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April 21, 2016

Sleepy Storytelling at CSO Stunts Tchaikovsky, Mahler


Soprano Rosa Feola joins the CSO in the final movement of Mahler’s Symphony No. 4.

Courtesy of Todd Rosenberg

The Bard is back—and, until the end of the month, so is the beloved music director of the Chicago Symphony Orchestra (CSO).

After withdrawing from his mid-February residency due to a sudden injury and last-minute hip surgery, Riccardo Muti has returned to the helm of the CSO for his penultimate season residency, leading a batch of Shakespeare-centric performances as part of the city’s yearlong Shakespeare 400 Celebration. Last week’s festivities included Berlioz’s massive symphonie dramatique, Roméo et Juliette, with a concert version of Verdi’s Falstaff on tap for next week.

Friday’s program included two Shakespeare-inspired symphonic fantasies by Tchaikovsky: his underrated The Tempest and its more famous cousin, Romeo and Juliet. The pieces were a prelude to Mahler’s Symphony No. 4, which is a similarly overshadowed but precious gem in the composer’s symphonic output.

Tchaikovsky’s palindromic Tempest begins and ends with a churning invocation of the sea, signaled by soaring horns and flurried strings. The titular storm was truly fearsome upon the broad, sonorous shoulders of the CSO’s mighty brass, and under the fingers of the CSO’s caramel strings, one wondered anew why Miranda and Ferdinand’s love theme isn’t heard as often as Romeo and Juliet’s.

Romeo and Juliet was the program’s certain crowd-pleaser and didn’t disappoint in that respect. The famous love-theme was exquisitely shaped and the clashing interludes explosive. Muti’s disciplined direction did well to avoid soupy melodramatics, presenting a cohesive, compelling whole.

Mahler’s Fourth Symphony is also inspired by a text, albeit not one by Shakespeare: he drew inspiration from Des Knaben Wunderhorn, an anthology of German folk poems. The specific poem that birthed the Fourth, “Das himmlische Leben” (“The Heavenly Life”), depicts a child’s view of heaven; the symphony is structured around themes of life, death, and innocent bliss. The text of the poem appears in the fourth movement, performed by a soprano soloist.

The Fourth is often called Mahler’s sunniest and most “classical” symphony, and there were glimpses of lightness in the CSO’s interpretation. However, despite moments of great tenderness and sensitive dynamic contrast—as well as laudable solo contributions by former principal oboe Alex Klein and first-desk violinists Robert Chen and Stephanie Jeong—generally leaden tempi kept this interpretation disappointedly earth-bound.

The selection of Italian soprano Rosa Feola as the fourth-movement vocal soloist also proved mixed, and it raised questions about the importance of character in concert music like Mahler’s Fourth. Feola’s voice is dark-hued and rich, though the mezzo tendencies of her voice sometimes meant she was drowned out by the orchestra. While vocally secure, her smoky, almost sexy delivery seemed incongruous with the text’s awed, childlike depiction of heaven.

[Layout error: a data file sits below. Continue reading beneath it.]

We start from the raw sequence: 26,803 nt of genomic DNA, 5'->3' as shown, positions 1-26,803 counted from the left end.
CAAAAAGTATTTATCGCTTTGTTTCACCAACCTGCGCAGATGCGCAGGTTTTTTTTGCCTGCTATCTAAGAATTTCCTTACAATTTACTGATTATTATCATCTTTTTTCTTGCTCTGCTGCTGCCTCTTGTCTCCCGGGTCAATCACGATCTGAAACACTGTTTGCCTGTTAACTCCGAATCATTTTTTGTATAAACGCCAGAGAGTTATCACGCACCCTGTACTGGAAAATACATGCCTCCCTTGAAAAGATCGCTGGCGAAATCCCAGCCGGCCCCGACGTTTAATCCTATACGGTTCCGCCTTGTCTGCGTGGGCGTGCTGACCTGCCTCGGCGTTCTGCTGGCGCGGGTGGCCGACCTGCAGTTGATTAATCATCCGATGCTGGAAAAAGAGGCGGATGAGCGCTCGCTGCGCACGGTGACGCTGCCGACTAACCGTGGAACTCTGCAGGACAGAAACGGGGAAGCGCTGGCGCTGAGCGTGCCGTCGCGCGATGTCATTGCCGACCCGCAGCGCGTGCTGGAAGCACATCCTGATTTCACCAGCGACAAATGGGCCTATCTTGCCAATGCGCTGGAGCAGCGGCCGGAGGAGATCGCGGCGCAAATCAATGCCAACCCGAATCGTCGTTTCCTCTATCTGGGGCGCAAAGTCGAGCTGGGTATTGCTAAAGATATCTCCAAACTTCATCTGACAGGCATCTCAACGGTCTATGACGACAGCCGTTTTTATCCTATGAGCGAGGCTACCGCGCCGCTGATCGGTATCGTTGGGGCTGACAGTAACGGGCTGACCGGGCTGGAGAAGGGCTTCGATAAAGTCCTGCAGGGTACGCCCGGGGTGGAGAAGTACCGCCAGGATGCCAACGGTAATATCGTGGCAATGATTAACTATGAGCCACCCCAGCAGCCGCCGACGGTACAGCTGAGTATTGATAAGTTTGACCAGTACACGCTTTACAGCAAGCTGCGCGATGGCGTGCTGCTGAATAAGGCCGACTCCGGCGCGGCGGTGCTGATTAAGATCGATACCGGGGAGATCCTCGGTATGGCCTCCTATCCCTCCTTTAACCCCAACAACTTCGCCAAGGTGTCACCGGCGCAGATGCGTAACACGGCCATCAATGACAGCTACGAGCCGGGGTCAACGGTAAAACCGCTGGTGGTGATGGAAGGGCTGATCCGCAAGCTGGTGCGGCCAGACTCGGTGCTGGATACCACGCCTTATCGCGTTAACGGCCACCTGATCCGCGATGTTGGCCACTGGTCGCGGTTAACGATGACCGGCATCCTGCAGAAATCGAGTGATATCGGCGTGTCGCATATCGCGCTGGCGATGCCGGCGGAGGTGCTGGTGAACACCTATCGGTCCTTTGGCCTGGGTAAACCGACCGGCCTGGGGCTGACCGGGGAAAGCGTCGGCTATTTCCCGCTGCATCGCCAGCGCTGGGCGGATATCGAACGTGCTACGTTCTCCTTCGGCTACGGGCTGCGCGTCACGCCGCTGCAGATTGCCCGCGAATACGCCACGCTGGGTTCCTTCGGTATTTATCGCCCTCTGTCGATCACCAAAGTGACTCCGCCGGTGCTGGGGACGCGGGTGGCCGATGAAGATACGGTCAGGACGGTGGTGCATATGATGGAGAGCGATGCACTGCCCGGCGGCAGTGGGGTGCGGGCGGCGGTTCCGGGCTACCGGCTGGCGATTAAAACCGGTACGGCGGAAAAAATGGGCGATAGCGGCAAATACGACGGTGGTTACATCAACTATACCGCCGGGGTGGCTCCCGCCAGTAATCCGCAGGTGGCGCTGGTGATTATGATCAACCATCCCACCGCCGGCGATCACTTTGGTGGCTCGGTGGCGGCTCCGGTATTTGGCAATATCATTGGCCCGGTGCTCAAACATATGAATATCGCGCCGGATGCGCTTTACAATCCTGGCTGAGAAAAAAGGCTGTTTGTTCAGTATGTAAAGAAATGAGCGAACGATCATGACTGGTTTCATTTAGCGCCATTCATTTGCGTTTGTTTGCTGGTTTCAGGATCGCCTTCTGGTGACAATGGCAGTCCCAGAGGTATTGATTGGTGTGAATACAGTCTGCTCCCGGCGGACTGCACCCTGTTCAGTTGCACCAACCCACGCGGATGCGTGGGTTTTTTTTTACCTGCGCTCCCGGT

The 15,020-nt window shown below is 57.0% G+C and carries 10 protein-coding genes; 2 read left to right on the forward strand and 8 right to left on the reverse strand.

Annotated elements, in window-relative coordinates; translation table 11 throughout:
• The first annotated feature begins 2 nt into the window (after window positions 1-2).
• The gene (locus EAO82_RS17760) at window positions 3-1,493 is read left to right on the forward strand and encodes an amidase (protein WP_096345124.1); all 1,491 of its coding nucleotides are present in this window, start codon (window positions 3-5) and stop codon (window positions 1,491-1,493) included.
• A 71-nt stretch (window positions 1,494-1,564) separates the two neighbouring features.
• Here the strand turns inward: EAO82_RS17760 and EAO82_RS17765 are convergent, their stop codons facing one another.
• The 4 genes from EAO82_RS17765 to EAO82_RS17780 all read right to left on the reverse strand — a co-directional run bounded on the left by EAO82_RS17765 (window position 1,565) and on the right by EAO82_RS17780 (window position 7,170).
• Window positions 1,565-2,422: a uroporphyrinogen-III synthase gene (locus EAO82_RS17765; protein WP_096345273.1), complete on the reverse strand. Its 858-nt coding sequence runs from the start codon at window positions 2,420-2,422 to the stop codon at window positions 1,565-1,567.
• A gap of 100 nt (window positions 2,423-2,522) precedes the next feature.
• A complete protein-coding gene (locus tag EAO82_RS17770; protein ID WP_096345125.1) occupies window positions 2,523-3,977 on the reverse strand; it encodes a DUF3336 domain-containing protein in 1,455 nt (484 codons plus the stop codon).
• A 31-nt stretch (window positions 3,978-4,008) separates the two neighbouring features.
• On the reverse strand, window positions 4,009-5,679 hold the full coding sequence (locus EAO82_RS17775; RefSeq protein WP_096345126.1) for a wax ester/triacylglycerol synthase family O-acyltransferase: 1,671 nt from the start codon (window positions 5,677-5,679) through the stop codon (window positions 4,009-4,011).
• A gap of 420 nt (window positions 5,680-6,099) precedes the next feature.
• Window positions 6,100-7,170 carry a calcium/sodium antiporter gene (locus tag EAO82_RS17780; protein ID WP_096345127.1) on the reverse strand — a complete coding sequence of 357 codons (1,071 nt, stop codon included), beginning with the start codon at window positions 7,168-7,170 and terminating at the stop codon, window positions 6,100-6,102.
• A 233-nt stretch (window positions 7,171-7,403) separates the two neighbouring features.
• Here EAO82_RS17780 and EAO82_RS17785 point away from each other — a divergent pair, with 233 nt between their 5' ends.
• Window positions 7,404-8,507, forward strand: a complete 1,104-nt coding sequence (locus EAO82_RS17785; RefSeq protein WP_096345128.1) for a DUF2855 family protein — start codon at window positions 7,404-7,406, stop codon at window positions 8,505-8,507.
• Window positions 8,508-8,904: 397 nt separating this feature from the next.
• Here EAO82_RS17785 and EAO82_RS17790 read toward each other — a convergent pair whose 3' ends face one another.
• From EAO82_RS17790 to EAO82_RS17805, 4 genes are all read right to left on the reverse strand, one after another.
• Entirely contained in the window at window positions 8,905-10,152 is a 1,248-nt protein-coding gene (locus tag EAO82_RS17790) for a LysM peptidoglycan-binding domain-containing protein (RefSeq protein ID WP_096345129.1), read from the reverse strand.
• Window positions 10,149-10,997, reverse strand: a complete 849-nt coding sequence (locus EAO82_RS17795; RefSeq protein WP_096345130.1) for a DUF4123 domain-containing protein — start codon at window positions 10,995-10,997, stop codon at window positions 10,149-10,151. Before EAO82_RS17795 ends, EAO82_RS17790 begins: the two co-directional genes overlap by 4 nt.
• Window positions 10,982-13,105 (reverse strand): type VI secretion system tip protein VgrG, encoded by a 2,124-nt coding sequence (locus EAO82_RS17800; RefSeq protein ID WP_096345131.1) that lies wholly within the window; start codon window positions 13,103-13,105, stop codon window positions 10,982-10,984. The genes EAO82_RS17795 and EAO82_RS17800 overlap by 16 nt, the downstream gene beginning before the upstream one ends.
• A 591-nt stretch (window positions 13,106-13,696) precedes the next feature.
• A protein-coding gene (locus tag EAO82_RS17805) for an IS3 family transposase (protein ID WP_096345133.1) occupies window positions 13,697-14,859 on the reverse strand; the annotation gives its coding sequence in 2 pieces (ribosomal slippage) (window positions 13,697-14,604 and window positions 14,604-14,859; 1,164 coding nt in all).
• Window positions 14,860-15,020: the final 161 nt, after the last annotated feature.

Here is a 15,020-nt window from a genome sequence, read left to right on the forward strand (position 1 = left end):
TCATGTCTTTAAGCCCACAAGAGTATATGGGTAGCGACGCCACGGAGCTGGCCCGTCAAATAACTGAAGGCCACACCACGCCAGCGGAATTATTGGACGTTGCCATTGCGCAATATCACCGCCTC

Interpretive incongruities weren’t limited to the evening’s soloist. Though Muti is a compelling interpreter of Berlioz, Scriabin, and Respighi, and undoubtedly one of the greatest Verdians of our time, for this critic, his interpretations of late-century symphonic greats leave something to be desired. I am more often puzzled than deeply moved by the maestro’s Tchaikovsky and Mahler, and indeed, at Friday’s concert, the tempi for swaths of the Tchaikovsky pieces were almost metronomic, with too little emphasis on the “fantasy” of these fantasy-overtures.

The pacing of Mahler’s Fourth also seemed off: from beginning to end, Muti favored a practice-tempo-steady reading, which translated into heaviness at some points and stiffness at others. Reining in one movement or section can yield fascinating interpretive insights, but to take a whole Mahler symphony at a universally placid tempo—mercurial emotional shifts and all—deadens its impact.

Muti’s bulkier interpretation of the Fourth finds good company in those by acclaimed Mahlerians like Maazel and Klemperer, and these criticisms come from a listener in the Bernstein, Tilson Thomas, and Abbado camp. But, for this reviewer, Friday’s performance largely brought to mind a line from Richard II: “Keep time: how sour sweet music is,/ When time is broke and no proportion kept!”

Muti leads the CSO in performances of the Tchaikovsky and Mahler program through Sunday, April 24. $15 student tickets are also available for Verdi’s Falstaff on Tuesday, April 26. Non-student pricing and other information available online at cso.org.

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